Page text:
Master Builders Australia launches disruptive attack on Labor and warns against abolishing construction watchdog if it wins election

The Australian Home Builders Association has launched a crippling advertising campaign targeting Labor in marginal places across the country.

Master Builders Australia has called on Labor not to abolish the construction watchdog and warns that it would amount to “financial self-harm”.

The largest body representing builders and contractors launched an advertising campaign targeting Labor in marginal places across Australia.

The campaign claims that Labor risks Australia’s economic recovery if it abolishes the Australian Building and Construction Commission (ABCC).

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Denita Wawn, CEO of Master Builders Australia (MBA), said Labor had “ignored” requests to keep the building guard, which she said was a protection against “militant” construction unions.

“When we are currently trying to ensure economic recovery, we want to ensure that we maximize our contribution to economic growth, and as a consequence, the ABCC must be maintained,” Wawn told Sky News Australia’s Laura Jayes on Monday.

“Our requests for Labor to keep the ABCC have been ignored, they have said no, they want to abolish it.

“There is no alternative that Labor has put forward in terms of ensuring that those in the construction industry play by the rules, and so are both sides of the equation, unions and employers as well.”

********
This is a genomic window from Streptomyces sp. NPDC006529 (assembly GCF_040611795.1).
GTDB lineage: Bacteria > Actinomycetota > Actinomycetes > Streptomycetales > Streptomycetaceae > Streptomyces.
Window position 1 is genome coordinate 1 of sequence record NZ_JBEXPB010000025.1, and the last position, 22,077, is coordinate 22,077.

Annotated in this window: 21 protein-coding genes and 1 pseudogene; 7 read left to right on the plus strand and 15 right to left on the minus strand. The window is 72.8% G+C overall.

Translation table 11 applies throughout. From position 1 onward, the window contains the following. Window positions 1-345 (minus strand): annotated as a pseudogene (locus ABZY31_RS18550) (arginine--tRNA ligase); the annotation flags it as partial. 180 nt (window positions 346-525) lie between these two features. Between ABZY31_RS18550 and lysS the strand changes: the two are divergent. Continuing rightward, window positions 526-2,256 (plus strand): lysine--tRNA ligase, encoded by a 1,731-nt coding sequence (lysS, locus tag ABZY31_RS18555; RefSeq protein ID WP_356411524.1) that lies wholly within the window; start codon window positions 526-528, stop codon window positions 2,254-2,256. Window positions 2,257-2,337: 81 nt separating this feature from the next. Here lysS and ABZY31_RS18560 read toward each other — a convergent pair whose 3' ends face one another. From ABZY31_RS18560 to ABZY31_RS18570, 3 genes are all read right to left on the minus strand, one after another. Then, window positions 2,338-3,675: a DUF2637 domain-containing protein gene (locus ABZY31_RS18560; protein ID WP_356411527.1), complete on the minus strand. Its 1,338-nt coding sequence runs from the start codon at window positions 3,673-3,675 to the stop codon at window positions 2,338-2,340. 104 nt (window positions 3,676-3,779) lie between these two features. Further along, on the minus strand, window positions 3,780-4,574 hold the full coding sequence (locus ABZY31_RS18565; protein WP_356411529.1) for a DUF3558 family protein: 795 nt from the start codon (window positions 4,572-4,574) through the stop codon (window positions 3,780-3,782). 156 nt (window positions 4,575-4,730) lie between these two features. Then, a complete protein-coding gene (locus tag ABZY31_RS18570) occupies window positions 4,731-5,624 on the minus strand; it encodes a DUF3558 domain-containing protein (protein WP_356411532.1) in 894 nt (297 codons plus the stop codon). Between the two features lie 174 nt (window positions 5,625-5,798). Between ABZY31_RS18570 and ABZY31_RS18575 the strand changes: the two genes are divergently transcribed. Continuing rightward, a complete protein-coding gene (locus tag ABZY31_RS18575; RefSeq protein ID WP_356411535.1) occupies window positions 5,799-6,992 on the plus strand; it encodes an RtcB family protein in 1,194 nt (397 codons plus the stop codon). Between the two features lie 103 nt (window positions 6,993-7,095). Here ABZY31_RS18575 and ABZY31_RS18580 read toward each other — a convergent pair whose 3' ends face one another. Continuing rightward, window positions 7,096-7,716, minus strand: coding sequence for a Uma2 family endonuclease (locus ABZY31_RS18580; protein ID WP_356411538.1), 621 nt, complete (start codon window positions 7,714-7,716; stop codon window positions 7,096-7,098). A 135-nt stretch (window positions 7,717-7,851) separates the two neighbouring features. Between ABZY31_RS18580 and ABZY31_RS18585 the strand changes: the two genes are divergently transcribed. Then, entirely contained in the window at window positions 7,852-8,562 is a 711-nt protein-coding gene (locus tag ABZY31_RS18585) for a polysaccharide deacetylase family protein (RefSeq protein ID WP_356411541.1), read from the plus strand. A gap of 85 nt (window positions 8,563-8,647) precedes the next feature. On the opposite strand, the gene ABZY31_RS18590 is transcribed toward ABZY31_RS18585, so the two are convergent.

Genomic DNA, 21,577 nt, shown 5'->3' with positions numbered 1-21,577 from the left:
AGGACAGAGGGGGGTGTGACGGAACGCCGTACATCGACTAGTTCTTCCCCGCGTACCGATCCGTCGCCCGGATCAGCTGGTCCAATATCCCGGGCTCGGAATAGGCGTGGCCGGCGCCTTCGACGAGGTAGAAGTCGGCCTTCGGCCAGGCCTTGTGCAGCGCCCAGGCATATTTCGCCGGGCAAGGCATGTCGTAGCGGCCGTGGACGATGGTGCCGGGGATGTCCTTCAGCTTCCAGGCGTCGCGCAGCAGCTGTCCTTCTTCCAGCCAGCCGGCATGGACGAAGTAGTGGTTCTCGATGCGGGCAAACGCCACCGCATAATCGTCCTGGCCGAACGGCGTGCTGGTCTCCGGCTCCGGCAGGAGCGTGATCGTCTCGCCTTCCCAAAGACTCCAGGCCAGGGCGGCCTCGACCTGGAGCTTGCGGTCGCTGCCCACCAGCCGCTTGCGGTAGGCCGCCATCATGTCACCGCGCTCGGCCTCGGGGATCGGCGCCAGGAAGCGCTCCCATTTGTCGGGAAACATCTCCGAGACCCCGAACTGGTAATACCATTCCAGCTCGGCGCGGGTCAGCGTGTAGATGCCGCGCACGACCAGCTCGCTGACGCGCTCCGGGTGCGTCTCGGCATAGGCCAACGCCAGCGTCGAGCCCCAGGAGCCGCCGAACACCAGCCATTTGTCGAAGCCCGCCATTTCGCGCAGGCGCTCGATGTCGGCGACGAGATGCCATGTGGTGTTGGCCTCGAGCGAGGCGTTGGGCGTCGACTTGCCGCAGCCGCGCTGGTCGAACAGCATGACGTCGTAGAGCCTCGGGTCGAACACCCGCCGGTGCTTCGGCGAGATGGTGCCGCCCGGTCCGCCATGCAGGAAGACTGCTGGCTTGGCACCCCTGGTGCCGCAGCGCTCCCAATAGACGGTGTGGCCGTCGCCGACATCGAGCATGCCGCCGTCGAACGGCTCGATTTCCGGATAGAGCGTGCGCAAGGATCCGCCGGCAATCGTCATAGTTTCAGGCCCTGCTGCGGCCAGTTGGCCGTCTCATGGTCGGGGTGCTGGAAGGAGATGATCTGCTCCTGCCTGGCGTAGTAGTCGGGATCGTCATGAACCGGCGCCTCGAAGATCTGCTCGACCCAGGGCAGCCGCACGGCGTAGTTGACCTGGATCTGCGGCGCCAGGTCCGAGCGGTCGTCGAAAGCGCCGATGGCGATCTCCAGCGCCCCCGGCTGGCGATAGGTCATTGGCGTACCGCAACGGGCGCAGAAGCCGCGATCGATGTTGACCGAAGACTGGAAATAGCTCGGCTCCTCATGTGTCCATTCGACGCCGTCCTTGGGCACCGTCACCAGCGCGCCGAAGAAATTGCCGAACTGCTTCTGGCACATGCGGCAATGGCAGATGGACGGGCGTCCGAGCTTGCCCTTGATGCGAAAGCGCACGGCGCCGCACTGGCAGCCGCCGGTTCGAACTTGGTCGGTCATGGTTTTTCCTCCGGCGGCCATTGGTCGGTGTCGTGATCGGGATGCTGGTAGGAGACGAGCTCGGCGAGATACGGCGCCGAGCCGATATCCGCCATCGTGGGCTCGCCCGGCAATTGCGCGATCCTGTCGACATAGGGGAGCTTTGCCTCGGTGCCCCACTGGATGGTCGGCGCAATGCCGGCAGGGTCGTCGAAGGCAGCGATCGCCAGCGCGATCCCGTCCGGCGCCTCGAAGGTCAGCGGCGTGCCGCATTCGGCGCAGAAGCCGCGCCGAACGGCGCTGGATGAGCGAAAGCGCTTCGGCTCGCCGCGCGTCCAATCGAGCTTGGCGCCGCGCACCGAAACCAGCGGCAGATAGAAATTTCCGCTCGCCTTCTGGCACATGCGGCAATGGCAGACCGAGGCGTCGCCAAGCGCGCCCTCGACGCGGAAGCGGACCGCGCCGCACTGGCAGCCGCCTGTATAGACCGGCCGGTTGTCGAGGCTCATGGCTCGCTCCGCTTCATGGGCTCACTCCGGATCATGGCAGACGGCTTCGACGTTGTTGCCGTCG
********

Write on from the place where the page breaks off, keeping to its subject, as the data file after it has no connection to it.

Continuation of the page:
Polls conducted for the MBA in 40 marginal Australian seats showed traditions, and “soft voters” supported the ABCC as they saw “militant construction unions and rogue officials as a threat to economic recovery”.

“A Labor government that abolishes the watchdog of construction would commit economic self-harm,” Wawn said earlier Monday.

“Labor’s policies will leave more than 400,000 young mothers and fathers-builders and traffickers exposed to union thugs and thugs.”

The campaign will also argue that every dollar spent on construction returns $ 3 to the economy and that major hostilities could hurt Australia’s economic recovery, Wawn said.

Ms Wawn also argued that the abolition of the ABCC would result in “significant industrial disputes” and inevitably cost to the economy.

The coalition reintroduced the building watchdog in 2016 after a double resolution election on the issue.

ABCC was established with a view to reducing illegal activity and corruption in the sector, but was blown up by Labor, the Greens and the unions themselves as being anti-trade union.

Construction, Forestry, Maritime, Mining and Energy Union have backed down on the MBA’s proposal and ad campaign, arguing that ABCC was a “failed regulator”.

“It’s no surprise that Master Builders would support a failed regulator that makes it easier for developers from the big end of the city to maximize their profits by tearing down the workers who build our cities and critical infrastructure,” CFMEU National Construction Secretary Dave Noonan said.

“ABCC is a hopelessly biased supervisory authority that relentlessly persecutes construction workers to uphold their rights and seek their rights while running a protection contest for risky bosses who steal their pay and risk their lives.”

Following Labor’s decision to abolish the watchdog in 2012, working days lost due to labor disputes increased, while since December 2016 there has been a drop of more than 60 percent in lost working days due to strike.

SkyNews.com.au has contacted Labor for a comment.

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